This course will introduce students to the methodological and theoretical questions that animate and inform the practice of history. How do professional historians work? What is their goal? How do they locate and analyze source materials? What kinds of arguments do historians try to make? How, ultimately, is history produced? This course will ask how (or whether) historians’ particular sources – and their location in the archives – can give voice to the ordinary and of things ‘past’. Moreover, the course will address how the advent of the information age impact upon the historians’ profession by exploring how modern technology – whether film, photography, or the internet – changed the way historians work and address their audience.

Course Objectives:

  • To familiarize the students with foundational concepts in history and historical enquiry such as fact, fiction, truth, narrative, memory, conservationism and counterfactuals.
  • To identify and make students aware of the importance of historical awareness to arrive at independent and informed opinion and contribute meaningfully in local and global affairs and debates.
  • To equip students with an understanding of ‘history’ and the characteristics of ‘the past’ in present day society.
  • To help develop proficiency in research, analysis and writing; and to encourage wide, independent, selective reading on historical subject matter to foster a sustained, reasoned, well focused argument, based on a broad selection of evidence.
  • To identify arguments in historical works in order to be able to critique evidence used in support of the arguments.
  • To interpret varied sources and place them within their proper historical context to integrate secondary sources into their own original narratives and distinguish between different kinds of history.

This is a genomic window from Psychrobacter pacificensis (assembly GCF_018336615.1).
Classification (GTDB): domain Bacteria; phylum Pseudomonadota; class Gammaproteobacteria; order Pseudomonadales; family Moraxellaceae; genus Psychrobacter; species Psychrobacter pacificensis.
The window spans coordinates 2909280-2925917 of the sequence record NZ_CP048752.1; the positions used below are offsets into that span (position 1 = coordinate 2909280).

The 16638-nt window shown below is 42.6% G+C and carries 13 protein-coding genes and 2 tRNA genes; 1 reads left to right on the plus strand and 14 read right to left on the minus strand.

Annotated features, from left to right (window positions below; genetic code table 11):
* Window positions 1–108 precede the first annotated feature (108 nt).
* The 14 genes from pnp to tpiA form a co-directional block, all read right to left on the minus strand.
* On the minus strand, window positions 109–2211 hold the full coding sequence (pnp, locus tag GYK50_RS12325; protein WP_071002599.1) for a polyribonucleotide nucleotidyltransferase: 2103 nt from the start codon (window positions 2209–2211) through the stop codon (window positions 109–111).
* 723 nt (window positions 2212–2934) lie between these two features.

Course Outcome

CO1: Discover how and why historians debate issues of evidence and interpretation and learn to distinguish between various schools or styles of academic history.

CO2: Critically engage with representations of the past in the present to enable them to analyze and use evidence in interrogating historical accounts.

CO3: Critically reflect and engage with the interface between the past and the present, fostering a healthy appreciation for history and its imprint on our present world.

CO4: Apply how historical narratives are shaped by states, organizations, and individuals.

CO5: Analyze the interaction between history and politics when following the news and in examining historical cases.

CO6: Analyze the interaction between history and politics when following the news and in examining historical cases.

Unit-1
Teaching Hours:10
The Many Pasts
 

a)     Doing History - The Place of the Past.

b)    Facts, Fiction and Lies: Interrogating evidence - paintings, films, novels.